Soul Food

Marmalade, Sloe Gin, and the Fruits of a Santa Barbara Upbringing

It’s almost orange season again (I measure time by the fruits that come tumbling from trees). We always have more oranges than we know what to do with. By season’s end, we inevitably are carting them away by the bagful to friends who pretend to be grateful, but who, I suspect, are tiring of our citrus generosity. Everything starts to smell of blossom, and after I’ve peeled a particularly juicy Navel, I put my face close to my palms and breathe in the fragrance.

In my childhood-an era not so long ago-characterized by dirty fingernails, tangled hair, horses, and violin lessons on the Santa Barbara Riviera, we had an apple tree. One year, its branches sagged, it shrugged, and it said, “No more, I’m weary” and never again dropped a fruit. But every apple I bite into, I compare to those that it bore.

Grapefruits come in sour, pinkish-yellow packages, looking like sunrise. The white peaches of springtime, carried by bucket up to the house, are the sweetest I have ever known. And, of course, the oranges in winter, a blush of color upon dark branches.

In Santa Barbara, I used to wander the stalls of the Tuesday Farmers Market on State Street. I remember buying tomatoes from my best friend’s father. When we were little, his daughter and I picked plums right from the tree and sat for hours on the floor of their house with a crate of tangerines at our elbows, popping little fruits into our mouths while a wall of peels built up around us. We were wild children, with grubby hands and a love for things whose origins we could see: the artichokes at dinner, the avocados we spread on toast every morning. What vegetable does not taste sweeter when you have galloped through a field of it on a runaway mare?

This past October, I traveled to England, where I will shortly be relocating. On the last day of my trip, my boyfriend, Xander, and I went to his parents’ house where we were whisked away at once by his mother, who gave me an oversized fleece and breathlessly proclaimed: “We’re going to pick sloe berries!”

I didn’t know what sloe berries were, though I’d tasted some very nice sloe vodka once (sweet and heavy, like drinking straight from the center of a fruit, and dangerous in any great quantity). We pulled over on the side of the road, in rubber boots, armed with Tupperware containers, and forayed into a nearby field. Sloes, it turns out, look an awful lot like blueberries: small purple fruits that hide behind brambles and in hedges.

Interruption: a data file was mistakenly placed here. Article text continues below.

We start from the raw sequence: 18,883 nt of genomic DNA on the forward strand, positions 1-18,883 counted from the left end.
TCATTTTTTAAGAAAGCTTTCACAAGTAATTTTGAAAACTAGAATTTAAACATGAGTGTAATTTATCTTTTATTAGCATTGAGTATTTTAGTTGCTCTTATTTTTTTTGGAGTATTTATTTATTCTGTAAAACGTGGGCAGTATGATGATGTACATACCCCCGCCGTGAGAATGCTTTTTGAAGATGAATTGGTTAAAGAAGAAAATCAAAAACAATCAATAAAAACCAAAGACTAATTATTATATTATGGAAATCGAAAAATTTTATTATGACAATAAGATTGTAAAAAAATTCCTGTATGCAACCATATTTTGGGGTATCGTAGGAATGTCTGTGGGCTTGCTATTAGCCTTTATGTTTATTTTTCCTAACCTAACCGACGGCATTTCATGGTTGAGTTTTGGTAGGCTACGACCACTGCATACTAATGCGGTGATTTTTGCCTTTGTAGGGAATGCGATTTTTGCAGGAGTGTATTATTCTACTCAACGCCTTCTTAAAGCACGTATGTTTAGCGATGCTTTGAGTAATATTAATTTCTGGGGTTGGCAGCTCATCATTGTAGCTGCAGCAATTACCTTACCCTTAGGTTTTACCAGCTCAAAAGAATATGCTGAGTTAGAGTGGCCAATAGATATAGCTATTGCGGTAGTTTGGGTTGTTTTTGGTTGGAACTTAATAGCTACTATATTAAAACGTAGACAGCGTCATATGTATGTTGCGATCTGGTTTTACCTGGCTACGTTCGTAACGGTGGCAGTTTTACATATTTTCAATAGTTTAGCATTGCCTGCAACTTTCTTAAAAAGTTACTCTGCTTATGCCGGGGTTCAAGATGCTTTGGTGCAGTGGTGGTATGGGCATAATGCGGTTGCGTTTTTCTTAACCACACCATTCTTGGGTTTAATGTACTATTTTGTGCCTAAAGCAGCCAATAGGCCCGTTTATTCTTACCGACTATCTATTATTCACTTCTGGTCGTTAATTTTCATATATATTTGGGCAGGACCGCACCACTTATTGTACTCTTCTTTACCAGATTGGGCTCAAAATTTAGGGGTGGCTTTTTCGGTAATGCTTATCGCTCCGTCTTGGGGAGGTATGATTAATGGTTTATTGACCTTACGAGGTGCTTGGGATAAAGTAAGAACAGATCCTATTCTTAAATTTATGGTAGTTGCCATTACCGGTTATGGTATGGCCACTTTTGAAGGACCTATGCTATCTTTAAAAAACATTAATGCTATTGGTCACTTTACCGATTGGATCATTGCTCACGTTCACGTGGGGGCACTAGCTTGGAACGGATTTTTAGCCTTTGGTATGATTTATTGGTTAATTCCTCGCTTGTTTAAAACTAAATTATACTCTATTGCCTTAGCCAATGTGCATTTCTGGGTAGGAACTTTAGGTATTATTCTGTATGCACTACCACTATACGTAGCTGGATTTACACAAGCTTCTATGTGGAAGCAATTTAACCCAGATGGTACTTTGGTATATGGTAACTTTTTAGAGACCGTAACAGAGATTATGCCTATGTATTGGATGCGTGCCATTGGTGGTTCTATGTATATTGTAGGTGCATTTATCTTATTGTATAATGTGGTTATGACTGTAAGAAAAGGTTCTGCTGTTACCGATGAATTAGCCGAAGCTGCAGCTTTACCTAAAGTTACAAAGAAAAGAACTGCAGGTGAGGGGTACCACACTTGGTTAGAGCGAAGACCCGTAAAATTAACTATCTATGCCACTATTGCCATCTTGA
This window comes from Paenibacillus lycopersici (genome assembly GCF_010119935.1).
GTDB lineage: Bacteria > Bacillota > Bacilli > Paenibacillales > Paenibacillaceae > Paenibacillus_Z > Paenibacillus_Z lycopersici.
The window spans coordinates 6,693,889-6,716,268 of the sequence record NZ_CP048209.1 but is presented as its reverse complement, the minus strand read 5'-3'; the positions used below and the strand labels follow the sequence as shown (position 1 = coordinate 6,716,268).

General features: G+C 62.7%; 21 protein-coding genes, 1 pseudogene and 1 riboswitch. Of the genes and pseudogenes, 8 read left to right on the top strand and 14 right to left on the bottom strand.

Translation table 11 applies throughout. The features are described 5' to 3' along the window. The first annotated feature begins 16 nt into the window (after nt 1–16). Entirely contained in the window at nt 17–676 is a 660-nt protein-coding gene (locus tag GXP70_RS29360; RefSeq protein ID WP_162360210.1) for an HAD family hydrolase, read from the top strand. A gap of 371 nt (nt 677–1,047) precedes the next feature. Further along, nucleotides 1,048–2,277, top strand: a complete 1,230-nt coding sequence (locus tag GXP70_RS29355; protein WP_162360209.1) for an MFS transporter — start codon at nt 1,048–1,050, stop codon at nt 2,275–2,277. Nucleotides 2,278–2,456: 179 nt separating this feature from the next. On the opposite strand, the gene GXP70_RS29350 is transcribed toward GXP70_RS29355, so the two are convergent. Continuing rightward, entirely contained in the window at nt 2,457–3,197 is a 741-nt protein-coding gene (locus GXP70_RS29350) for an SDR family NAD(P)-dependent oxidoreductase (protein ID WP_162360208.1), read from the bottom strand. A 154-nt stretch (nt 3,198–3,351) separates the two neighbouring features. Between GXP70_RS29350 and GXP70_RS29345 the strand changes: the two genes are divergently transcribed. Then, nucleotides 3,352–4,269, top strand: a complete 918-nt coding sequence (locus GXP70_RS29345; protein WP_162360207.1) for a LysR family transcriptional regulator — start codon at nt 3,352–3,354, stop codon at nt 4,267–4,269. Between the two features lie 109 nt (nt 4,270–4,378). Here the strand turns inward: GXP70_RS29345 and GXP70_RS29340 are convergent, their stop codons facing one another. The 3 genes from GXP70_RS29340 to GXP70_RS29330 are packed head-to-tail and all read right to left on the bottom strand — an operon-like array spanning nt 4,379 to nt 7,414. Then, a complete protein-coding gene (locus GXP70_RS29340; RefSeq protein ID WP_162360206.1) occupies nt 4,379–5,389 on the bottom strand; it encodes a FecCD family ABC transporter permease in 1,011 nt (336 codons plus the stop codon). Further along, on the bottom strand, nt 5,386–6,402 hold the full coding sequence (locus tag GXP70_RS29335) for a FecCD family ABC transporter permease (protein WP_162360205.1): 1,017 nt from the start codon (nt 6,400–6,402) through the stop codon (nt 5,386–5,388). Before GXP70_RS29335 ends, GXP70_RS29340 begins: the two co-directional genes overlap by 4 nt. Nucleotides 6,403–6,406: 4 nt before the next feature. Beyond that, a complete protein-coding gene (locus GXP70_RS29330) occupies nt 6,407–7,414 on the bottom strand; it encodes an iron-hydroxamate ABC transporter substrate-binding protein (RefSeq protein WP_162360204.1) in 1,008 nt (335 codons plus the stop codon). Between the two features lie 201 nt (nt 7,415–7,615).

Dinner was a sleepy affair, each of us nursing scratches and sniffling a little from the cold. I found myself telling Xander and his family about the oranges.

We picked enough for “three or four bottles of sloe gin”-to be distributed at Christmastime-which took most of the afternoon. Dinner was a sleepy affair, each of us nursing scratches and sniffling a little from the cold. I found myself telling Xander and his family about the oranges.

“We should make marmalade,” Xander responded simply, when I said how there always end up being too many of the fruit. So, for the first time ever, we shall make marmalade, and attempt to put in a jar the feeling of winter-to be consumed, perhaps, in the hot, dry months of summer, when all trace of orange blossom has faded from my hands.

In 1956, E.B. White wrote: “Perhaps success in the future will depend partly on our ability to generate cheap power, but I think it will depend to a greater extent on our ability to resist a technological formula that is sterile: peas without pageantry, corn without coon, knowledge without wisdom, kitchens without a warm stove.” I’m inclined to agree. What good are peas without pageantry? What happiness to be found in fruit without history? As a child, even lettuce held excitement, because I knew what it looked like before it was ready to be eaten. As an adult, I find myself telling the stories of the food I’ve cooked at dinner parties: This lasagna, I say one lazy afternoon, and embark on a monologue about the man who sold me the fresh pasta, and the story of how I came to acquire the aubergine from a shop that smelled like the streets of a Moroccan city.

So I think, perhaps, that I’d like to go on resisting a technological formula that is sterile. I’d like to beat on, so that I can always measure the seasons as much by taste as by light and temperature, so that I sustain not only my body, but my spirits as well, and so that, sometime this June, when Xander and I are back in England, as I am missing the place where I grew up, we can taste our marmalade, and sip our sloe gin, and remember ourselves.


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